SEC Adopts Asset-Backed Securities Reform Rules

Rules Provide Enhanced Disclosures, Transparency, and Reporting to Better Protect Investors in Securitization Market


Washington D.C., Aug. 27, 2014

The Securities and Exchange Commission today adopted revisions to rules governing the disclosure, reporting, and offering process for asset-backed securities (ABS) to enhance transparency, better protect investors, and facilitate capital formation in the securitization market.

The new rules, among other things, require loan-level disclosure for certain assets, such as residential and commercial mortgages and automobile loans.  The rules also provide more time for investors to review and consider a securitization offering, revise the eligibility criteria for using an expedited offering process known as "shelf offerings," and make important revisions to reporting requirements.

"These are strong reforms to protect America´s investors by enhancing the disclosure requirements for asset-backed securities and by making it easier for investors to review and access the information they need to make informed investment decisions," said SEC Chair Mary Jo White.  "Unlike during the financial crisis, investors will now be able to independently conduct due diligence to better assess the credit risk of asset-backed securities."

ABS are created by buying and bundling loans, such as residential and commercial mortgage loans, and auto loans and leases, and creating securities backed by those assets for sale to investors.  A bundle of loans is often divided into separate securities with varying levels of risk and returns.  Payments made by the borrowers on the underlying loans are passed on to investors in the ABS.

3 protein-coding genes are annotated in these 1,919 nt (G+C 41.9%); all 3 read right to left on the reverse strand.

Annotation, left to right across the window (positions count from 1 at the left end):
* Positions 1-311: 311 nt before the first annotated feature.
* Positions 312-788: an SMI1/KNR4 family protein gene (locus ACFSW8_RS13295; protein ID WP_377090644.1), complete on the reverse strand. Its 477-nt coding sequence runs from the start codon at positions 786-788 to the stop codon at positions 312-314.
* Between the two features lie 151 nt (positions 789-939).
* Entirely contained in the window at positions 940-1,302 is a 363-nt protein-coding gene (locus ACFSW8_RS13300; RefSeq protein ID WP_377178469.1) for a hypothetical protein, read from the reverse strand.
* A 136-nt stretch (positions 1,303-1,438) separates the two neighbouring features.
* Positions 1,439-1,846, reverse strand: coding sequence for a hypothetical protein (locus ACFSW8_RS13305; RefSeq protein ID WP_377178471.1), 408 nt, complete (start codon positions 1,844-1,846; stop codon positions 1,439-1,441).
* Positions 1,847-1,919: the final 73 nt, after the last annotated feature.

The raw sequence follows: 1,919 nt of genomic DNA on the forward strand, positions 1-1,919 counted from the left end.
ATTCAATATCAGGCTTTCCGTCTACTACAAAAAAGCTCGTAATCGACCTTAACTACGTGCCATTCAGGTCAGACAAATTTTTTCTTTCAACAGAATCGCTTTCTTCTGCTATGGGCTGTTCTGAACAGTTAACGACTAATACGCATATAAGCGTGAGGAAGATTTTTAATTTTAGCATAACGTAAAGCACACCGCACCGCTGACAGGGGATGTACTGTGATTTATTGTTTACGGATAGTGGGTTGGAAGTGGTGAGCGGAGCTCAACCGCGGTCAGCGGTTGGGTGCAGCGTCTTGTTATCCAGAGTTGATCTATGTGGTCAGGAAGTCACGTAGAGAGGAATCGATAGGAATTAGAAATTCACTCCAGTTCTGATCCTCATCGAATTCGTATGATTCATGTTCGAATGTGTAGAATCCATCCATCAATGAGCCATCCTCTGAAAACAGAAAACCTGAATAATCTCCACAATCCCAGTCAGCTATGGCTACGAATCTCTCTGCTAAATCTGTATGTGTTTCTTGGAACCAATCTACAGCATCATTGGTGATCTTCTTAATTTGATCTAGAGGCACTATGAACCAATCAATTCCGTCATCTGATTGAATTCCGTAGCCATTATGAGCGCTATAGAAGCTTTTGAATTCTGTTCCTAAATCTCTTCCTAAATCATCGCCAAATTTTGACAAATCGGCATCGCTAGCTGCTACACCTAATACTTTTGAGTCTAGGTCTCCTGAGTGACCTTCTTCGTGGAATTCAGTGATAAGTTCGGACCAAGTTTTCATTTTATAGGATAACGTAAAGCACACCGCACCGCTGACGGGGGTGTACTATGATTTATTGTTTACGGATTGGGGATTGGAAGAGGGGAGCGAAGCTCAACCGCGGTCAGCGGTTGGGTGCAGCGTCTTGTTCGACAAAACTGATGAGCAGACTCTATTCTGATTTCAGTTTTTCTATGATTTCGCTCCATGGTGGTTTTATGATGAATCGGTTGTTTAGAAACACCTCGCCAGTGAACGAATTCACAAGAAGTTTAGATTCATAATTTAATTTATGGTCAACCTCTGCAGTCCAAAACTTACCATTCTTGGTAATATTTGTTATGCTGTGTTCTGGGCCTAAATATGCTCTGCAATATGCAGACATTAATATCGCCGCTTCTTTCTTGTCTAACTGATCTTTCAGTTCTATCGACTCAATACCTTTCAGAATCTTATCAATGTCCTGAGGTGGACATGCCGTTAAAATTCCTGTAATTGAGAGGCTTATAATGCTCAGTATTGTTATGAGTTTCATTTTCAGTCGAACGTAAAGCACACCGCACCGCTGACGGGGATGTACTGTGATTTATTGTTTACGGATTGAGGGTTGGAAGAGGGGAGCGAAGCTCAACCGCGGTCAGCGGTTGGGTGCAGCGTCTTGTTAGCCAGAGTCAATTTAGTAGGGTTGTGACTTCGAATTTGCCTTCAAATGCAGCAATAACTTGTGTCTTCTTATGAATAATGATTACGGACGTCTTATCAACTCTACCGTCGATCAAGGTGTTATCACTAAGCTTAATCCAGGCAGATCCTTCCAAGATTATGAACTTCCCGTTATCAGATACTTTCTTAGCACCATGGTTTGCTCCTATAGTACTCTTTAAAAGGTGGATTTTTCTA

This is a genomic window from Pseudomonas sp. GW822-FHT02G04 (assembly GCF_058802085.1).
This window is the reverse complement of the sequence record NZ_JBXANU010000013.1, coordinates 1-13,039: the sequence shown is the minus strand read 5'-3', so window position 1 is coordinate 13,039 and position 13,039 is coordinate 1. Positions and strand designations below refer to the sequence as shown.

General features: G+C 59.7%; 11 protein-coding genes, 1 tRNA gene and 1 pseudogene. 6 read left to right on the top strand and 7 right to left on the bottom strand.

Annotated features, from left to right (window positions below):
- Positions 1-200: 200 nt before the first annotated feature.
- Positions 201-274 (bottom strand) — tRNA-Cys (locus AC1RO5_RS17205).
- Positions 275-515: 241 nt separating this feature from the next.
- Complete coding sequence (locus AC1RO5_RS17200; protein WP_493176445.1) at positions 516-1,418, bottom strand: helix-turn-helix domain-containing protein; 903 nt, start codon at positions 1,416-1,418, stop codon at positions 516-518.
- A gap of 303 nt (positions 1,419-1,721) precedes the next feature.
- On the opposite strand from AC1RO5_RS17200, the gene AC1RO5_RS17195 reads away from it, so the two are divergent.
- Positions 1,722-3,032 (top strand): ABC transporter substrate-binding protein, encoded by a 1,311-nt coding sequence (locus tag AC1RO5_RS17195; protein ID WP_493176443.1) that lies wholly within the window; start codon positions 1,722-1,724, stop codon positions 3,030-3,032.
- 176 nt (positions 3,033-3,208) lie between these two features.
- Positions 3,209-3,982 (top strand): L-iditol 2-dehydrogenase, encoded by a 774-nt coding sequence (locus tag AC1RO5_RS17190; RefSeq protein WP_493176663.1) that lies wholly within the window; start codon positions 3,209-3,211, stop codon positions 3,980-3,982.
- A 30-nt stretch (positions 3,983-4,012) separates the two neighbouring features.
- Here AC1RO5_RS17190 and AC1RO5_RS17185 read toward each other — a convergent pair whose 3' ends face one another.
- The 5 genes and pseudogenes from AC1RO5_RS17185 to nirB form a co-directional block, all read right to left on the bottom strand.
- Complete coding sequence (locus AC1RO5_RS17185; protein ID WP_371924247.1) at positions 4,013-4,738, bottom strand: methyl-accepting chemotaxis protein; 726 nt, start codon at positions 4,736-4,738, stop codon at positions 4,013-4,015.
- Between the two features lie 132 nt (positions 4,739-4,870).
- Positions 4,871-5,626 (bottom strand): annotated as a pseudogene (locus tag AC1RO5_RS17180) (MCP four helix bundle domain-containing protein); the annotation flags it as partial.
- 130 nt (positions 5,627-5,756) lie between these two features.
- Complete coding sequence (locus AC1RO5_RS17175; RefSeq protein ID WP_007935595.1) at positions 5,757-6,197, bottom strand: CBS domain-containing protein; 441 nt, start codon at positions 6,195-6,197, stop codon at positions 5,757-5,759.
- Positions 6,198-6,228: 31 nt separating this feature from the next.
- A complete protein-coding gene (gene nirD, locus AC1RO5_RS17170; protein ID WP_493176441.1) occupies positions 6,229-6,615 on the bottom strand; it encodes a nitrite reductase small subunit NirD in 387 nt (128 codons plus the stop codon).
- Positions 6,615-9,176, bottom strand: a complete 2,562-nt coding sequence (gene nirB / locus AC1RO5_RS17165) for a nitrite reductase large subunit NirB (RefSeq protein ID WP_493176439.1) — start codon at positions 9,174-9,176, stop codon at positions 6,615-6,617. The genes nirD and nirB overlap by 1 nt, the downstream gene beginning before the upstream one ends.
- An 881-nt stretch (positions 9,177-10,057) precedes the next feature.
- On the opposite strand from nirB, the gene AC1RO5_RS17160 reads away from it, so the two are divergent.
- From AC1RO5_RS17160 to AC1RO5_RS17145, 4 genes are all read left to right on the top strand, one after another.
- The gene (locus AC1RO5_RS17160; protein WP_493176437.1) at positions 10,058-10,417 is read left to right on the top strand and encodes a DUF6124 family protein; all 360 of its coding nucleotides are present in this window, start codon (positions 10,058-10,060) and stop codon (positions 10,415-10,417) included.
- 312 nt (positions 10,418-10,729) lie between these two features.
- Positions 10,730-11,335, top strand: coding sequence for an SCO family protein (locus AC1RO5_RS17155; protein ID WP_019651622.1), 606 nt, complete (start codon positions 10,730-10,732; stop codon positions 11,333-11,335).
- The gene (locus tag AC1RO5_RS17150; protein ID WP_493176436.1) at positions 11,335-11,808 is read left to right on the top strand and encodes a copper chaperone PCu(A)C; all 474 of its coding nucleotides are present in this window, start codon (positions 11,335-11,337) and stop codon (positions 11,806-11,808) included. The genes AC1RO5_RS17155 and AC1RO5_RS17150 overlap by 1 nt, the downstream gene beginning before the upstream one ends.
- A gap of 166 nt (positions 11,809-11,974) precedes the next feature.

ABS holders suffered significant losses during the 2008 financial crisis.  The crisis revealed that many investors in the securitization market were not fully aware of the risks underlying the securitized assets and over-relied on ratings assigned by credit rating agencies, which in many cases did not appropriately evaluate the credit risk of the securities.  The crisis also exposed a lack of transparency and oversight by the principal officers in the securitization transactions.  The revised rules are designed to address these problems and to enhance investor protection.

The revised rules become effective 60 days after publication in the Federal Register.  Issuers must comply with new rules, forms, and disclosures other than the asset-level disclosure requirements no later than one year after the rules are published in the Federal Register.  Offerings of ABS backed by residential and commercial mortgages, auto loans, auto leases, and debt securities (including resecuritizations) must comply with the asset-level disclosure requirements no later than two years after the rules are published in the Federal Register.